Six Gents was originally created to serve as a Saturday Night Live-style sketch group so, for the Thanksgiving show, Cahill and Analisa Pisano ’23 paid homage to the show by doing a Weekend Update skit pretending to be Michael Che and Colin Jost. In the fictional news program, the hosts cracked some jokes about Dean Sears’ emails and “new Ray.” They also brought in special guest Grosso to play a game of Taylor Swift Trivia. With Red (Taylor’s Version) recently released, Pisano and Cahill asked Grosso to finish the lyrics of her songs. He was able to nail “I Knew You Were Trouble” and “You Belong with Me,” but the crowd let out an enthusiastic “boo” when he didn’t know the lyrics to “All Too Well.”

In between each of the skits, Six Gents members asked the audience for words to substitute for blanks in a story before reading aloud in a game of Mad Libs. When asked for a store, “PC Mart” was thrown out, and some funny nouns included “Jake Gyllenhal” and “bowling ball.” To wrap up the show, the gents read the hilariously random mad lib that the audience created together.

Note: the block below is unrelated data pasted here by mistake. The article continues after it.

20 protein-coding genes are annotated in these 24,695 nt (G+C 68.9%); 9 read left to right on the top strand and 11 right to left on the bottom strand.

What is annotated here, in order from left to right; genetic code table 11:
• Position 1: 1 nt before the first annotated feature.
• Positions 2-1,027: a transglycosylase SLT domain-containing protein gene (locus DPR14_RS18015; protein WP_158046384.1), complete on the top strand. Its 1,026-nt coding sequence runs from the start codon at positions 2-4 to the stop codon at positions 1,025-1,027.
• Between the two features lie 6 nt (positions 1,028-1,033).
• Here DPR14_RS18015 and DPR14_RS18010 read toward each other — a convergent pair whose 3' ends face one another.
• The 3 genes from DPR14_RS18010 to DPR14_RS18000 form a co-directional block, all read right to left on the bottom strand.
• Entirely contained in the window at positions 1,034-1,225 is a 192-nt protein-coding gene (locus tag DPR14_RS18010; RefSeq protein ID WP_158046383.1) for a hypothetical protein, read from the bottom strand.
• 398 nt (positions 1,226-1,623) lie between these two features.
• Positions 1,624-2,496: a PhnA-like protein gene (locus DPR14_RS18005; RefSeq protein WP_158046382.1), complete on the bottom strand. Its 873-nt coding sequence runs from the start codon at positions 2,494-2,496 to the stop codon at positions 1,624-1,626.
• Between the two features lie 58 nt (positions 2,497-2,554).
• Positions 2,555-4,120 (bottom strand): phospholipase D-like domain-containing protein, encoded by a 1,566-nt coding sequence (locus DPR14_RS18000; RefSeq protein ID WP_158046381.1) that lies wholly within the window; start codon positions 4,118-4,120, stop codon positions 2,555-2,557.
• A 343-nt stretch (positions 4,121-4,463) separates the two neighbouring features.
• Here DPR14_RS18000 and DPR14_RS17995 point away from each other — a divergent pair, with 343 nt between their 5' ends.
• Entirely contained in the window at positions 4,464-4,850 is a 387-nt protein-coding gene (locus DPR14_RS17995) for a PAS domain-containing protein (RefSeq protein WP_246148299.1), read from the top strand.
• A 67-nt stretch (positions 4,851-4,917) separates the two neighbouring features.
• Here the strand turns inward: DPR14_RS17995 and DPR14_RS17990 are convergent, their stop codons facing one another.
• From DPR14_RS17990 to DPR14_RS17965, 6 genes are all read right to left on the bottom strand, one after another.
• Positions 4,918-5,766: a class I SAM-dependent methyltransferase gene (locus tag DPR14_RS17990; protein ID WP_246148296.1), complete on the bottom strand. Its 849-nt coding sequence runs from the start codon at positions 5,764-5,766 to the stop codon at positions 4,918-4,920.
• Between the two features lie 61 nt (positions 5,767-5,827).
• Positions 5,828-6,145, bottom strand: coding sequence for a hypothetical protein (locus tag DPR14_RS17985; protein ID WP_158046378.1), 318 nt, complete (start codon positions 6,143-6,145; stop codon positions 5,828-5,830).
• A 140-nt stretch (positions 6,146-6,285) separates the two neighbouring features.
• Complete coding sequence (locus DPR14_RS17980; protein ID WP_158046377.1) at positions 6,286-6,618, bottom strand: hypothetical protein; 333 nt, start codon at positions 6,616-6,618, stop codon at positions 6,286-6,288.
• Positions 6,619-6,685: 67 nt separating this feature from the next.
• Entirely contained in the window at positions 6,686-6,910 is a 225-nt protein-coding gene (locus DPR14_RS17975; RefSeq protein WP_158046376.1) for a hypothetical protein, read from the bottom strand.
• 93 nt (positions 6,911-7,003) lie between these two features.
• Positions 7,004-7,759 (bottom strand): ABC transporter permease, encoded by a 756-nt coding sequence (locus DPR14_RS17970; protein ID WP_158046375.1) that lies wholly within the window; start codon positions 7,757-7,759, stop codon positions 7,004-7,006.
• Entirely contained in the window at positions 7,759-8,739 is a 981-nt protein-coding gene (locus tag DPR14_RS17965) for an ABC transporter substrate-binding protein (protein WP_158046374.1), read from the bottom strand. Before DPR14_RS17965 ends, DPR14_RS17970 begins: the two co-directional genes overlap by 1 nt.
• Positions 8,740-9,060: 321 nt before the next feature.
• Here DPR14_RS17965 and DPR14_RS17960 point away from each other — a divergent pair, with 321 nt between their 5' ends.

Students looking for more laughs were able to enjoy Six Gents Holiday show last night, and the group is  sure to have more amazing performances next semester.

Friartown Enters Final Lap as Students Prepare for Moveout

by Sarah McLaughlin '23
Editor-in-Chief


Campus


Aquinas Hall Fall 2013. Photo courtesy Providence College.

by Nicole Silverio ’22

News Staff

As Thanksgiving approaches, the student body is preparing to return home for the remainder of the fall semester. After the unusual experiences of mask-wearing, remote classes, and a lockdown, the Providence College community celebrates a successful end to the semester, being sent home as planned rather than sooner.